After finishing fourth, crew chief Rodney Childers defended the decision to stay out with Truex when several others pitted. Childers tweeted that tires didn't help the 78 win and that "clean air still wins, every time."

Speaking of which…

Pit strategy burns Busch: Kyle Busch ran in the top five for virtually all of Sunday's race, but a decision to pit in the closing laps left him wondering what might've been at Pocono.

Adam Stevens called his driver in for four fresh tires, thinking with nearly 30 laps to go, Busch could drive through the field and retake the lead. That didn't quite work out, as Busch quickly got to third, but his progress was stalled and he couldn't catch Larson or Truex ahead of him.

After the race, Busch said the decision to pit proved to be the wrong one, much like staying out in a similar scenario last year at Pocono.

"We lost this race last year on not pitting in that situation and getting beat by tires, and so we pitted this year for tires and got beat by those that didn't pit," Busch said. "Just a really crazy situation there with how all that kind of transpired and went down, but we fought hard for the finish and tried to get the most out of what we could there and just couldn't pass."

Pocono proves aero isn't easy to fix: After seeing a very competitive race at Indianapolis Motor Speedway in the Xfinity Series last year, NASCAR decided to bring that same aero package to Pocono for Saturday's NXS race.

But things didn't go exactly as planned, as Kyle Busch was able to keep the field at bay while in the lead and went on to win by 2.3 seconds. Following the race, several drivers complained about not being able to get enough of a run on the lead car due to restricted power.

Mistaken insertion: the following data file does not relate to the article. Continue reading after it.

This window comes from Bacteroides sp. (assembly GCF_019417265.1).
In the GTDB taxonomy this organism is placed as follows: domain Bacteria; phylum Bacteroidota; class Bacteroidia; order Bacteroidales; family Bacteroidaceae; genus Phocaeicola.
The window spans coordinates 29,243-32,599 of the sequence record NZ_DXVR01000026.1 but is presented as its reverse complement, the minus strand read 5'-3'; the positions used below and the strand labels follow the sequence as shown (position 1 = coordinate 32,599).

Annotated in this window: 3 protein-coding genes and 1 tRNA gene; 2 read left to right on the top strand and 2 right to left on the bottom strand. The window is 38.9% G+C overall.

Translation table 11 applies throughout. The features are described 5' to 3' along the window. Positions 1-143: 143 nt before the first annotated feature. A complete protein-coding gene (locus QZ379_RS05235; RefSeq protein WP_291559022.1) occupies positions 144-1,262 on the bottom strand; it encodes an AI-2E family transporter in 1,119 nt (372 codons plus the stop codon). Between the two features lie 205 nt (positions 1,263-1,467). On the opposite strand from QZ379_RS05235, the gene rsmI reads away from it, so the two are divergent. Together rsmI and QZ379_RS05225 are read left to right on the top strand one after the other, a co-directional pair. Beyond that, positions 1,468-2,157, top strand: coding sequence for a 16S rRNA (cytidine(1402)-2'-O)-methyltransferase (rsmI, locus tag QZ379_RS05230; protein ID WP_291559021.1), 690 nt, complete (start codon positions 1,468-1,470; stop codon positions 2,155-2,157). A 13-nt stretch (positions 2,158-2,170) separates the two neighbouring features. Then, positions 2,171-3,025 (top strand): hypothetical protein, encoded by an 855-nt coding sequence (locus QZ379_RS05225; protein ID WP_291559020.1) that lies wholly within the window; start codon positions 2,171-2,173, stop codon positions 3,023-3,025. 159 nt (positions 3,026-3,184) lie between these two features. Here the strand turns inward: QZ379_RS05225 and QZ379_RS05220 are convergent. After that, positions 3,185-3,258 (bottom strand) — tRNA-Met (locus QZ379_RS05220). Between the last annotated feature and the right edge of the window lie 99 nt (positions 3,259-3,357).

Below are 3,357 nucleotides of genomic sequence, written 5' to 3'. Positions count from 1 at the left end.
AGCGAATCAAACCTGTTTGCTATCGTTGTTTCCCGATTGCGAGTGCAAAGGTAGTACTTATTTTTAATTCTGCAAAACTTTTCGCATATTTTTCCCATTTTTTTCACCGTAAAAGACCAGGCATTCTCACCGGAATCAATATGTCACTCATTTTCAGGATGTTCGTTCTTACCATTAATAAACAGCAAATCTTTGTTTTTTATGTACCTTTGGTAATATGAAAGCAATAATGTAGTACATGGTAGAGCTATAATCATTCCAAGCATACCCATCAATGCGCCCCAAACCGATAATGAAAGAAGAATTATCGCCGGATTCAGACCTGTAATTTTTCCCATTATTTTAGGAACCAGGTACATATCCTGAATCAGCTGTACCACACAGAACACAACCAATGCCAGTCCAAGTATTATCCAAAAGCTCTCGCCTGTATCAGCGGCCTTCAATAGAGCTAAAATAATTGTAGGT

The package is basically the same as the package used in the All-Star Race in the Cup Series, but Pocono presented some challenges for the configuration. The rules setup will get another test this weekend at Michigan, where high banks and a wide racing groove should provide the conditions necessary for a thrilling race throughout the field.

And speaking of the Cup Series rule package, NASCAR's Steve O'Donnell said Saturday the sanctioning body was looking at "two or three" events to test the special aero setup later this season. Officials with Indianapolis have gone on record saying they'd welcome the rules package, and it wouldn't be a total surprise if Kentucky Speedway was used as a test at another 1.5-mile speedway before the playoffs.

Social spotlight: For the second week in a row, Bubba Wallace gets our social media spotlight recognition.

After dropping out of the race with an engine failure caused by a missed shift on a late restart, Bubba tweeted that he drew the ire of The King, which is something you never want to do.

Keep your chin up, Bubba, better days are surely ahead for you. By the way, happy anniversary. It's been quite the year since you made your debut in the Cup Series.

Bloomin' Monday: A fourth-place finish at Pocono by Kevin Harvick means a win for you! Race on into an Outback Steakhouse Monday and tell your server you're there for Bloomin' Monday and they'll bring your table a delicious shareable Bloomin' Onion for free!

Next week: The Irish Hills of Michigan will play host to its first of two NASCAR weekends with the Firekeepers Casino 400 and LTi Printing 250 Xfinity Series race. Manufacturer pride is always on the line outside the Motor City, and Kyle Larson's going for four in a row at MIS. Will he break back into victory lane and punch his playoff ticket? Catch all of the action from Michigan on the Motor Racing Network and Fox Sports 1.